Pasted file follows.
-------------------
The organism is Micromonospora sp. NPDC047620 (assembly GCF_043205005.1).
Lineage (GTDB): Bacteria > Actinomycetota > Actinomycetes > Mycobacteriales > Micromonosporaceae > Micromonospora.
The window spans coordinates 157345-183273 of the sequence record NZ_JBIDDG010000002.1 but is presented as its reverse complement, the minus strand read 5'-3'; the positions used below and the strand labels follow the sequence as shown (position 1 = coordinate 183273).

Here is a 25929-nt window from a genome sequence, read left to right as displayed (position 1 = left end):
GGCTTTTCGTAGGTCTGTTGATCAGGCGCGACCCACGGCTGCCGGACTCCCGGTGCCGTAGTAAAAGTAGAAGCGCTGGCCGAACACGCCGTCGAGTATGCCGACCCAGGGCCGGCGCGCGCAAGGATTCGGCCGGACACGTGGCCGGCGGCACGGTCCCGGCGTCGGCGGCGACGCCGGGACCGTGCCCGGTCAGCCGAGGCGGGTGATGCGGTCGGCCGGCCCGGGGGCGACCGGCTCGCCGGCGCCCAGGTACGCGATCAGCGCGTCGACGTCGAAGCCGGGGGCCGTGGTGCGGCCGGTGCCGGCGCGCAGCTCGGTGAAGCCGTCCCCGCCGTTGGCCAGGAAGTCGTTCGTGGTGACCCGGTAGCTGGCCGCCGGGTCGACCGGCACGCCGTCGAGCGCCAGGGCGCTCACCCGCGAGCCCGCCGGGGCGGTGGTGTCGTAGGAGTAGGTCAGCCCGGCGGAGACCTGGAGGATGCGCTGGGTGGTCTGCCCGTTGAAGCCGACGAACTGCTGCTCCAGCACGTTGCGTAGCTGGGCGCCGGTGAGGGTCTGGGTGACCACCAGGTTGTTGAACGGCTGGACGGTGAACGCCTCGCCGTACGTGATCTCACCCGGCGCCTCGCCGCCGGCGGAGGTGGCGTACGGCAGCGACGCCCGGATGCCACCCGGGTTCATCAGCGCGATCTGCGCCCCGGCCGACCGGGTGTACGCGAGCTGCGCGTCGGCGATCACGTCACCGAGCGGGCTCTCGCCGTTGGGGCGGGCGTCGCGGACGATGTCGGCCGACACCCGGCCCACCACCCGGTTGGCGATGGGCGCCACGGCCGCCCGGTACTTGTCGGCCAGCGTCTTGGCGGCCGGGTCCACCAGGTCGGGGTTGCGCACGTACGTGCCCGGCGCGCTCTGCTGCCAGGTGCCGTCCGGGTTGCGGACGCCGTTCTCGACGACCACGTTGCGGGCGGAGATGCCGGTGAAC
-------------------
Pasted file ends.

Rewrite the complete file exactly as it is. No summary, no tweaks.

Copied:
The organism is Micromonospora sp. NPDC047620 (assembly GCF_043205005.1).
Lineage (GTDB): Bacteria > Actinomycetota > Actinomycetes > Mycobacteriales > Micromonosporaceae > Micromonospora.
The window spans coordinates 157345-183273 of the sequence record NZ_JBIDDG010000002.1 but is presented as its reverse complement, the minus strand read 5'-3'; the positions used below and the strand labels follow the sequence as shown (position 1 = coordinate 183273).

Here is a 25929-nt window from a genome sequence, read left to right as displayed (position 1 = left end):
GGCTTTTCGTAGGTCTGTTGATCAGGCGCGACCCACGGCTGCCGGACTCCCGGTGCCGTAGTAAAAGTAGAAGCGCTGGCCGAACACGCCGTCGAGTATGCCGACCCAGGGCCGGCGCGCGCAAGGATTCGGCCGGACACGTGGCCGGCGGCACGGTCCCGGCGTCGGCGGCGACGCCGGGACCGTGCCCGGTCAGCCGAGGCGGGTGATGCGGTCGGCCGGCCCGGGGGCGACCGGCTCGCCGGCGCCCAGGTACGCGATCAGCGCGTCGACGTCGAAGCCGGGGGCCGTGGTGCGGCCGGTGCCGGCGCGCAGCTCGGTGAAGCCGTCCCCGCCGTTGGCCAGGAAGTCGTTCGTGGTGACCCGGTAGCTGGCCGCCGGGTCGACCGGCACGCCGTCGAGCGCCAGGGCGCTCACCCGCGAGCCCGCCGGGGCGGTGGTGTCGTAGGAGTAGGTCAGCCCGGCGGAGACCTGGAGGATGCGCTGGGTGGTCTGCCCGTTGAAGCCGACGAACTGCTGCTCCAGCACGTTGCGTAGCTGGGCGCCGGTGAGGGTCTGGGTGACCACCAGGTTGTTGAACGGCTGGACGGTGAACGCCTCGCCGTACGTGATCTCACCCGGCGCCTCGCCGCCGGCGGAGGTGGCGTACGGCAGCGACGCCCGGATGCCACCCGGGTTCATCAGCGCGATCTGCGCCCCGGCCGACCGGGTGTACGCGAGCTGCGCGTCGGCGATCACGTCACCGAGCGGGCTCTCGCCGTTGGGGCGGGCGTCGCGGACGATGTCGGCCGACACCCGGCCCACCACCCGGTTGGCGATGGGCGCCACGGCCGCCCGGTACTTGTCGGCCAGCGTCTTGGCGGCCGGGTCCACCAGGTCGGGGTTGCGCACGTACGTGCCCGGCGCGCTCTGCTGCCAGGTGCCGTCCGGGTTGCGGACGCCGTTCTCGACGACCACGTTGCGGGCGGAGATGCCGGTGAAC